9. This week I'd like to offer some tips on keeping your valuables safe and organising what you will need when you arrive at the airport and cruise ship terminal. In preparation for your flight, keep your valuables - passport, camera, cash, mobile and credit cards close to you. Recommended is a bum bag, preferably with a wire cord running through it. Securely fastened around your waist with a padlock, you will be less likely to be targeted by pickpockets. Carry your completed outgoing passenger card, boarding pass, airline ticket and the documentation you will need when you arrive at your destination. The documentation will include for instance the transfer voucher for the coach, and either your hotel reservation or booking details for the cruise ship. You'll need to wear a watch, but get one with a locking device, or wear a cheap one. I met one traveller in Vietnam who insisted on wearing his Rolex. Not a wise thing to do. I always leave my jewellry at home in a safe place and wear plastic and imitation instead. I take small amounts of cash in two currencies, such as Australian and US dollars and convert the one that gives the more favourable rate, though if ATM's are available, they are a good alternative.Try to carry a small amount of cash for the country you will be arriving in, to cover small incidentals. Consider using a Debit card loaded with only enough cash to cover your expenses. Let your bank know your itinerary. They will then monitor your transactions. Consider taking a tote bag or small back pack that you can carry everywhere, to hold items such as antiseptic hand wipes, pen, small notebook, sunhat, reading glasses, map and those essentials you will need for your flight including earplugs, toothbrush,paracetamol and other necessary medication, magazine, travel sickness tablets etc and an empty water bottle. Once through Airport Security, use a purified water bubbler to refill it and keep well hydrated during the flight. On arrival at your destination, once you have cleared Customs and Immigration, remove those airline checked in luggage tags and replace with your cruise ship luggage tags. Do this only on arrival at your destination so that they don't get damaged or lost inflight. Arrange your travel documents. You will need a detailed itinerary of where you will be each day. Give a copy to your family and if you are going to a destination with any element of risk let your relatives know so that they can arrange for you to be contacted if there is an emergency. Pack maps of the cities you will visit and details of your hotels to show to taxi drivers or if you get lost and need to ask for directions. Take a copy of your passport and visa, debit card and bring a few spare passport photos. Bring emergency contact details, 112 is the internationally recognised emergency number. Organise your emails, so that you can readily access flight and hotel bookings if your documentation gets misplaced, but don't ever have any information stored electronically that may compromise your identity, such as credit card information because of the risk others can misuse it. Internet cafes and airport internet kiosks are notorious for this. Never leave your luggage unattended, never carry anything for someone else and always pack your own suitcase. And if you require assistance, ensure that it has been noted on your booking. Otherwise it may not be available for you. If you have a coach transfer, look out for the tour guides who will be holding a sign of your cruise ship. They will tell you what to do. They will probably say that your bags will go straight to your cabins, in which case you will need to keep your valuables, necessary medication, documentation for embarkation, coach transfer voucher and passports with you. It there is a change in climate, make sure you either rug up or take off a layer. Depending on the time of your arrival, you may have several hours before you can board the ship. Make sure you maximise the enjoyment of this time. More on that next time....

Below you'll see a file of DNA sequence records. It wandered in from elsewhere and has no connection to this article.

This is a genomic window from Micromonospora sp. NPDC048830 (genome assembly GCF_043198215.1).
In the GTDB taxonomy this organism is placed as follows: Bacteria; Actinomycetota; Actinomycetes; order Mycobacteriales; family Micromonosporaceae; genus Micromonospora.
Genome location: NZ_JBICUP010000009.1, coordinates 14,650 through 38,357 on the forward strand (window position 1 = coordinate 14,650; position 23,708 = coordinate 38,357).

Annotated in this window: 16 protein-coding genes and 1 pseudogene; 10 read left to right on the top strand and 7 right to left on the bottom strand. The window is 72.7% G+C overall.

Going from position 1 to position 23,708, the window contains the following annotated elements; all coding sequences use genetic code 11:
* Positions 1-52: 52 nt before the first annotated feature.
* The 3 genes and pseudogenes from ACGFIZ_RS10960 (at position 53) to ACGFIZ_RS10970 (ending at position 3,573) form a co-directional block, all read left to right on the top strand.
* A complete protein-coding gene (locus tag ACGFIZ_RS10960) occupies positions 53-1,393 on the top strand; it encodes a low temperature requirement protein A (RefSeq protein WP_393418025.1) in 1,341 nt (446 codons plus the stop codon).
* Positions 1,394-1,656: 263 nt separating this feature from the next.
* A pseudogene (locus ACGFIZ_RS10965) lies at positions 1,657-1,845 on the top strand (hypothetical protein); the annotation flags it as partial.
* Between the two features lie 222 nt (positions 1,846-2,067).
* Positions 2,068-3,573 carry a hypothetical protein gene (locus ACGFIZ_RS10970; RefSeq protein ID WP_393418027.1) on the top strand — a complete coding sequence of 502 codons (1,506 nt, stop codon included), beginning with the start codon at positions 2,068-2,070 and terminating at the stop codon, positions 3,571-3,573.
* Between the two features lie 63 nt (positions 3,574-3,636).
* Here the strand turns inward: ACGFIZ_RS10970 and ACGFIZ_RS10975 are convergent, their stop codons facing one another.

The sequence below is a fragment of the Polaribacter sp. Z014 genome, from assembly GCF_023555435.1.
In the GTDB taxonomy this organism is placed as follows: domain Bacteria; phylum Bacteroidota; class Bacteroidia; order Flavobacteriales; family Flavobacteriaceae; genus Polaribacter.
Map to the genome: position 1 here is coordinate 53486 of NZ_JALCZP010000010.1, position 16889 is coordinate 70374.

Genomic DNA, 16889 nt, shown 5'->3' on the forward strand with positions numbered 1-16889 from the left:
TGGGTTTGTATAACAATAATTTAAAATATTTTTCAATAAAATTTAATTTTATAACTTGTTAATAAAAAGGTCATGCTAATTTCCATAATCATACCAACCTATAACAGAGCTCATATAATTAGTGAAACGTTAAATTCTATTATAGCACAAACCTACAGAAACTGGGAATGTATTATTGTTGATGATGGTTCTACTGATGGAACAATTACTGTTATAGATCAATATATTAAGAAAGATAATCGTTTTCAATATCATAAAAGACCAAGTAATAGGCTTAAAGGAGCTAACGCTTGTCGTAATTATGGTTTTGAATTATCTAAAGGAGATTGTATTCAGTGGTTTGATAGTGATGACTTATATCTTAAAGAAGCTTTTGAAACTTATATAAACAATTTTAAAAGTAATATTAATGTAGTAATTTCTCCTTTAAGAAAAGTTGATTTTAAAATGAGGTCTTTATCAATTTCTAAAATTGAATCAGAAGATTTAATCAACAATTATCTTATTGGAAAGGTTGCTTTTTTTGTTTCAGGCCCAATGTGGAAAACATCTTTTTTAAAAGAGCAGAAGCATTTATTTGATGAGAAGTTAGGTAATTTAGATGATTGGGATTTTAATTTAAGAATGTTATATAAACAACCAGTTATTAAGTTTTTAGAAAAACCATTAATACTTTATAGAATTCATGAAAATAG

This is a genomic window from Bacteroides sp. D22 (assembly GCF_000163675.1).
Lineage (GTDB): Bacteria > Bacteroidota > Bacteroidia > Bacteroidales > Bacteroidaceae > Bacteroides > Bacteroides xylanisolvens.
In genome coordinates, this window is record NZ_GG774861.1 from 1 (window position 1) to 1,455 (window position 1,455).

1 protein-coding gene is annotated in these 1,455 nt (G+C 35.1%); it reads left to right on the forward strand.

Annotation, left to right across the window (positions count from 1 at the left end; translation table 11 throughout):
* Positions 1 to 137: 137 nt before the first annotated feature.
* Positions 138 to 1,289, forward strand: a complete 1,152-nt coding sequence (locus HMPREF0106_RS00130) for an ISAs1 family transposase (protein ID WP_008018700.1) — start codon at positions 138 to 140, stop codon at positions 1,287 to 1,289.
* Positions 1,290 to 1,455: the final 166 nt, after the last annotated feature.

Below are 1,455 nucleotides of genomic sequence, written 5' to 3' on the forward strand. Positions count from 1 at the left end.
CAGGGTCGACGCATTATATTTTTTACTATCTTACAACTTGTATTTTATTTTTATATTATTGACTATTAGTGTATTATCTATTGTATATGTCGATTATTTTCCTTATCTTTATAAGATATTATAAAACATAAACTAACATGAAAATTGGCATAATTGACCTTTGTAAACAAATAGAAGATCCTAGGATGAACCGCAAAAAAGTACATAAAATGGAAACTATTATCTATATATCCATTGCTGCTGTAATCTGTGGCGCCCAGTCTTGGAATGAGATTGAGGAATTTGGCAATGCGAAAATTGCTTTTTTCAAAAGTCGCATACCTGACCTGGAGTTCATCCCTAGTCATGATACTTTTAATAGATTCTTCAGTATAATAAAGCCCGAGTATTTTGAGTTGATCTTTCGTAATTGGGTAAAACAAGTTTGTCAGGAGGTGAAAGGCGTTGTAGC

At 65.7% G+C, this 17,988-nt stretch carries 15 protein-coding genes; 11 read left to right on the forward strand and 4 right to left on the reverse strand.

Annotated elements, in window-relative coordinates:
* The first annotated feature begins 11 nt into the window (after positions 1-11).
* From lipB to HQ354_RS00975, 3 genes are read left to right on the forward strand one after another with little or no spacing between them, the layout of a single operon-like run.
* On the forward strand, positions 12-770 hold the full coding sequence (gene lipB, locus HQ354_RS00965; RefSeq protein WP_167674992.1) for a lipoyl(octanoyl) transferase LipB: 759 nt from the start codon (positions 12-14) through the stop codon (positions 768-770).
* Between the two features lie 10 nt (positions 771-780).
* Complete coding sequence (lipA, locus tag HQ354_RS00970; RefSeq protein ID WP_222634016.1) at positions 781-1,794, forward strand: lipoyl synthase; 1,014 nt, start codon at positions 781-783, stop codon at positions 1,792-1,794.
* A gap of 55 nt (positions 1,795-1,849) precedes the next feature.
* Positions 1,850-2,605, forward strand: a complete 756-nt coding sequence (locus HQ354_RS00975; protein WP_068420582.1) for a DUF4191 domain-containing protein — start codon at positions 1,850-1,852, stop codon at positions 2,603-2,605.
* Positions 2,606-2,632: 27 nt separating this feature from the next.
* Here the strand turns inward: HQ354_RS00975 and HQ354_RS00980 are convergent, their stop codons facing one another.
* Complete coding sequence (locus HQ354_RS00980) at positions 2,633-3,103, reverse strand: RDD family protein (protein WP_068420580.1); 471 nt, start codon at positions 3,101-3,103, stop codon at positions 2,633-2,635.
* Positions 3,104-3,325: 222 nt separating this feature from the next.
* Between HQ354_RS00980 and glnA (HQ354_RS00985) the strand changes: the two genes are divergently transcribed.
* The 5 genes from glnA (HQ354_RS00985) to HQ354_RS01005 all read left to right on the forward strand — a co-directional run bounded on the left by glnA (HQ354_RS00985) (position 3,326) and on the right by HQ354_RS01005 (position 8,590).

10. Hi Conchy, Thankyou once again for your comment. We should take this up as a future topic - how to stay well while travelling. A coach driver once told me that cotton wool in one ear helps with balance.